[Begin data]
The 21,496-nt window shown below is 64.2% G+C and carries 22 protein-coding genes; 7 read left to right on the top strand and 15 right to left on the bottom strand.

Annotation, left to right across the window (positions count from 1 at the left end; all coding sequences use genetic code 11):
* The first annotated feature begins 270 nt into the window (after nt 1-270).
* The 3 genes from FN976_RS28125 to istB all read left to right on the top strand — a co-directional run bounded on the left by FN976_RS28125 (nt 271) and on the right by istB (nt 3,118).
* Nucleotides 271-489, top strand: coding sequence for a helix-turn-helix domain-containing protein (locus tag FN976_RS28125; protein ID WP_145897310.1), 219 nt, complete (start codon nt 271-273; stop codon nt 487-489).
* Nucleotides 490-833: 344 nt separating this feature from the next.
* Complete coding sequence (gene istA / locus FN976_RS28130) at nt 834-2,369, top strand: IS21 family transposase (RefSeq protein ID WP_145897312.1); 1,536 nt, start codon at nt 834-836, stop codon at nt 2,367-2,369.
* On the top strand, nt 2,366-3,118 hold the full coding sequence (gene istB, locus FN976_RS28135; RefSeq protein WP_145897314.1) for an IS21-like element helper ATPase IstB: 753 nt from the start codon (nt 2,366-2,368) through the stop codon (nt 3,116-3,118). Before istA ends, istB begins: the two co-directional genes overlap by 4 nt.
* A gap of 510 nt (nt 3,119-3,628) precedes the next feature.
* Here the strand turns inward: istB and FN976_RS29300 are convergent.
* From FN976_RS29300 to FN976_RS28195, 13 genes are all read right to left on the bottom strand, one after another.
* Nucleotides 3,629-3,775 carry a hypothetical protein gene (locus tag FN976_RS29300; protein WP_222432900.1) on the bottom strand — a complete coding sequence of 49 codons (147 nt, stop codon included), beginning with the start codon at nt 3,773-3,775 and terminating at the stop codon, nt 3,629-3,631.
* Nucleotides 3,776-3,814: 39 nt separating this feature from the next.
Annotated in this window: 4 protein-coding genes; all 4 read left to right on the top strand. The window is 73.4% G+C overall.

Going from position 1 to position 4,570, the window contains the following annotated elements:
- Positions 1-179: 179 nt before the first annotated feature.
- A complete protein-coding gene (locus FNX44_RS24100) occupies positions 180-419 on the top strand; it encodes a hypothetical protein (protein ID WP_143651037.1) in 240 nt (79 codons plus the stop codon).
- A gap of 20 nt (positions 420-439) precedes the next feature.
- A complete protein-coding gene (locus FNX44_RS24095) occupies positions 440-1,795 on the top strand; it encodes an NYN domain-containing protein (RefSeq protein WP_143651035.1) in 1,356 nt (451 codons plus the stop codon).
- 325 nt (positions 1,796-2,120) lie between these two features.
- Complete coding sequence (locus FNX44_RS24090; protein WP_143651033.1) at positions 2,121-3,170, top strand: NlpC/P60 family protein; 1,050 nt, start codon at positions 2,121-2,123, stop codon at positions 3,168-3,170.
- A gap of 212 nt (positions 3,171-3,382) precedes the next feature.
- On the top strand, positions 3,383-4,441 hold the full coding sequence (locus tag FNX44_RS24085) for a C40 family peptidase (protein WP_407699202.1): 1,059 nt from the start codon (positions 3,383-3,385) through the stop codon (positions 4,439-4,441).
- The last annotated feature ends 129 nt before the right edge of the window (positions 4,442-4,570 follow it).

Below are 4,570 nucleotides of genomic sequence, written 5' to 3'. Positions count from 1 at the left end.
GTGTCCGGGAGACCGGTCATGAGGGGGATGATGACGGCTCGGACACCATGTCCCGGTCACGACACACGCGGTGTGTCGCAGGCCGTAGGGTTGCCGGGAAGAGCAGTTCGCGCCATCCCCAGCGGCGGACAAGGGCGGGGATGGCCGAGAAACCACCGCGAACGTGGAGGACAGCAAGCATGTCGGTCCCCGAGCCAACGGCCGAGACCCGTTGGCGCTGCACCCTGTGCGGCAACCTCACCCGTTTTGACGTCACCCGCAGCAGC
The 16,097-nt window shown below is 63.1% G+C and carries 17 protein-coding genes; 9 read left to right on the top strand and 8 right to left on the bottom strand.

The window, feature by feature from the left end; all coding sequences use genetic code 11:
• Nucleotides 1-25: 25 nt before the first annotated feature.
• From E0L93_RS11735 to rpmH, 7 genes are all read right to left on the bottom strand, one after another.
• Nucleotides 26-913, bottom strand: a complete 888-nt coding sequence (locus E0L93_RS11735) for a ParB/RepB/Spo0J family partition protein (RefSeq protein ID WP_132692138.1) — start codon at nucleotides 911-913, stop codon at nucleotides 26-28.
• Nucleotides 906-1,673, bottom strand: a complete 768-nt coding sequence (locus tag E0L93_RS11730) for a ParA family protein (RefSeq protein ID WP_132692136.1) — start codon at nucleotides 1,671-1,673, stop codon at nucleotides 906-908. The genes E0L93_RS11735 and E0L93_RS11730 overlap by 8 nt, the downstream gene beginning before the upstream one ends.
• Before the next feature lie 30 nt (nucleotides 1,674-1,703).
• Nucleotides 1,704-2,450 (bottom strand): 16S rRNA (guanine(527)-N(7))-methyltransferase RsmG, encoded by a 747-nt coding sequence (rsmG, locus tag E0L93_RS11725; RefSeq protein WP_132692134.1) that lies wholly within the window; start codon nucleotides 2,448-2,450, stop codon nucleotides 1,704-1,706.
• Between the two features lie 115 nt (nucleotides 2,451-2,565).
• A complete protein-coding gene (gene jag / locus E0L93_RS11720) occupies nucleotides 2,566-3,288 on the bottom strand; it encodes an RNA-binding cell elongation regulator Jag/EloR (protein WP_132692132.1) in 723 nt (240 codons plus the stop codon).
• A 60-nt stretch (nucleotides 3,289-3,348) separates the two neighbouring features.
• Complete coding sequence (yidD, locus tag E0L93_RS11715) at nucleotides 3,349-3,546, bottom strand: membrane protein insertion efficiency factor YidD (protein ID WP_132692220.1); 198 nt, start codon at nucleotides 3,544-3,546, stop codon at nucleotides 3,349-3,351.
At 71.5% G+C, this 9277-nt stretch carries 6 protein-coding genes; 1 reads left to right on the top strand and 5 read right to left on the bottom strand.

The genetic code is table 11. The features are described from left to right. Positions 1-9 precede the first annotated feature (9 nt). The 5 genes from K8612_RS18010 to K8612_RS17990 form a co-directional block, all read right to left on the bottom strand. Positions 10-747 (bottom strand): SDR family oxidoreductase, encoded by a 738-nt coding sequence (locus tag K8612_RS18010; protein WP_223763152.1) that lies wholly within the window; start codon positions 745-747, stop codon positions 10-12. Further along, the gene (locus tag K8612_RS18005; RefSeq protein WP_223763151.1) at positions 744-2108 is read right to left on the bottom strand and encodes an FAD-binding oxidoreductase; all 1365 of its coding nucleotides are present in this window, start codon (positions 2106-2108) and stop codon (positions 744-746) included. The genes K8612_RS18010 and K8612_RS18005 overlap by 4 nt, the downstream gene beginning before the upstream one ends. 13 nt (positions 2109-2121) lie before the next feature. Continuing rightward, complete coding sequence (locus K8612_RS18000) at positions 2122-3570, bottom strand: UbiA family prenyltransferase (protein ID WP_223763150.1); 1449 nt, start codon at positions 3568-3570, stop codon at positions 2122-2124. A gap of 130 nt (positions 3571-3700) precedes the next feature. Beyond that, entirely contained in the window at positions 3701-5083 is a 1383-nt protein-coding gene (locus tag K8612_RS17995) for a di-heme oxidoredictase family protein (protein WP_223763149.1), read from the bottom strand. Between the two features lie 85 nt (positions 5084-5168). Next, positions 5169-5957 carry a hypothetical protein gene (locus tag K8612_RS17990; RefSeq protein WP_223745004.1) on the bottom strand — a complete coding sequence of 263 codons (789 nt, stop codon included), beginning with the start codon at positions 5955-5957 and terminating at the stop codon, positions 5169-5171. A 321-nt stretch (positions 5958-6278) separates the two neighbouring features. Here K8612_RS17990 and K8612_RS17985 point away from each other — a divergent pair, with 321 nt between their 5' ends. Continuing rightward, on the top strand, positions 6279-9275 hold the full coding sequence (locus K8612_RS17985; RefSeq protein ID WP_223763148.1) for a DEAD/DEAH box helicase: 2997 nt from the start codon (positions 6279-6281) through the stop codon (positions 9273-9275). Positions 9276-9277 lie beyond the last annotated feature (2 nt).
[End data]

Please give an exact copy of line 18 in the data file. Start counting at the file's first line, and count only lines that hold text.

- A gap of 20 nt (positions 420-439) precedes the next feature.